Republican compact agreement gives full credit for Nebraska’s river augmentation projects — The Kearney Hub

October 25, 2014

Republican River Basin by District

Republican River Basin by District


From The Kearney Hub:

An agreement approved Wednesday by the Republican River Compact Administration gives Nebraska 100 percent credit for groundwater that natural resources districts are using to augment river flows for compact compliance. It also ensures that water stored in Harlan County Reservoir for compliance won’t go to waste, according to a press release from Upper Republican NRD officials in Imperial.

They said it is hoped the agreement will lead to a similar deal for 2015 and to a new, positive working relationship between Kansas and Nebraska that benefits water users in both states.

“The resolution approved by the RRCA allows water now being held in Harlan County Reservoir to be released to Kansas during the 2015 irrigation season when it can be beneficially used, without compromising Nebraska’s ability to maintain compact compliance,” Nebraska Department of Natural Resources Deputy Director Jim Schneider said. He chaired the meeting in Denver. “The ability of the states to work together in resolving these issues is a significant step forward.”

There are two augmentation projects: Rock Creek Augmentation Project in Dundy County operated by the URNRD and Nebraska Cooperative Republican Platte Enhancement project in Lincoln County operated by the Upper, Middle and Lower Republican NRDs, along with the Twin Platte NRD.

Combined, the projects will add about 63,500 acre-feet of water to the Republican River system for 2014. Without the agreement, Nebraska’s credit would have been 37,000 a-f.

Nebraska officials have said that without the augmentation projects to ensure adequate flows into Kansas for compact compliance an alternative could be shutting down irrigation on more than 300,000 crop acres in Nebraska.

URNRD General Manager Jasper Fanning said Wednesday’s agreement “should provide Nebraskans assurance that water being added to streams in 2014 effectively prevented a shutdown of more than 300,000 irrigated acres in the basin this year and that we aren’t being required to do more than what we should under the agreement.”

He said it benefits water users in both Kansas and Nebraska…

The agreement approved by representatives of the compact states, Colorado, Nebraska and Kansas, means Kansas water users could get 20,000-25,000 a-f next year and the balance could be used by Nebraska Bostwick Irrigation District irrigators downstream from Harlan County Dam.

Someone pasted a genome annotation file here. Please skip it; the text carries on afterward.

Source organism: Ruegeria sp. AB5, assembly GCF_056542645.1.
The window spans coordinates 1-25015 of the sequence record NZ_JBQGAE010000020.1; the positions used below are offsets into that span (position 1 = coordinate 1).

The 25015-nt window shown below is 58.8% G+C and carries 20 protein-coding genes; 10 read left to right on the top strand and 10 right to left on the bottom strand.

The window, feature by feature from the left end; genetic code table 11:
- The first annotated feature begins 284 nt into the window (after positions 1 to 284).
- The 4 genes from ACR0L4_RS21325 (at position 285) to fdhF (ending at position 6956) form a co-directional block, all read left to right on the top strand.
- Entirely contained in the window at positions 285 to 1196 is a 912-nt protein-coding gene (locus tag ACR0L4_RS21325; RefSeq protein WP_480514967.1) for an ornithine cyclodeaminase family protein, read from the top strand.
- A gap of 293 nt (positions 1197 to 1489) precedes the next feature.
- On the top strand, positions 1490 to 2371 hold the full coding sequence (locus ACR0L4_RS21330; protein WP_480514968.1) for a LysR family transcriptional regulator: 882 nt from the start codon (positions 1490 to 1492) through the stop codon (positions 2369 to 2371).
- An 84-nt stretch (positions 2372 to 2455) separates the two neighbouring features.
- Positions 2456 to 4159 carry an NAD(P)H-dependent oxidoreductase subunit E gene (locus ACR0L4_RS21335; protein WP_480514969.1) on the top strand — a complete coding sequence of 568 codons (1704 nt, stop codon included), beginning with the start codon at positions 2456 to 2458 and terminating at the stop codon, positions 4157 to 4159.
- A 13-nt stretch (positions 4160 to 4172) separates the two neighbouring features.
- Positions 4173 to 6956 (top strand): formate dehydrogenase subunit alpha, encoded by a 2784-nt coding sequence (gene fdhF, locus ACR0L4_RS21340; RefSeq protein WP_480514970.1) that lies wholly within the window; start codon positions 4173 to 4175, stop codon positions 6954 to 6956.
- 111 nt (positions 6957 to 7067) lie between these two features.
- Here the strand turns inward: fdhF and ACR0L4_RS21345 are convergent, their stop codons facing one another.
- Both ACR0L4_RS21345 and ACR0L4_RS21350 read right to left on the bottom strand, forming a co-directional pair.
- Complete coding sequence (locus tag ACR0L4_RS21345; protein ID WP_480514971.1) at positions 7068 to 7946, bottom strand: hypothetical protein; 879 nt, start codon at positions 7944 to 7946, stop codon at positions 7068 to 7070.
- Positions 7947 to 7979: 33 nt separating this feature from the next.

The agreement follows last week’s oral arguments before the U.S. Supreme Court on a special master’s recommendation on penalties for Nebraska’s overuse of compact water in 2005 and 2006…

A final decision by the court is expected by the end of June.

More Republican River Basin coverage here.


Republican River Basin: “You want more than damages” — Antonin Scalia

October 15, 2014
Republican River Basin by District

Republican River Basin by District

From Omaha World-Herald (Joseph Morton):

The court heard oral arguments Tuesday in the latest twist of the 1943 Republican River Compact signed by Kansas, Nebraska and Colorado. The case pits Nebraska against Kansas — not only over the amount of money Nebraska owes, but also to set the ground rules for what are sure to be future battles over the use of a critical but stressed resource.

Justices had sharp questions for both sides. They expressed skepticism about Kansas’ claim for higher damages as well as Nebraska’s desire to rewrite the formula used to calculate water usage.

As is typical in such interstate disputes, a special master earlier had reviewed the case for the court. He found that Nebraska owes $5.5 million — $3.7 million in basic damages with an additional $1.8 million attributed to the gains made by Nebraska farmers as a result of the violations. Nebraska is challenging the extra $1.8 million penalty.

Kansas Solicitor General Stephen McAllister, however, urged the justices to go significantly higher in penalizing Nebraska, contending that Nebraska’s actual gains were much larger than $3.7 million, or even $5.5 million. If Nebraska winds up with more in benefits than it is penalized for the excess water, he said, it will have no incentive to work hard at compliance in a future drought.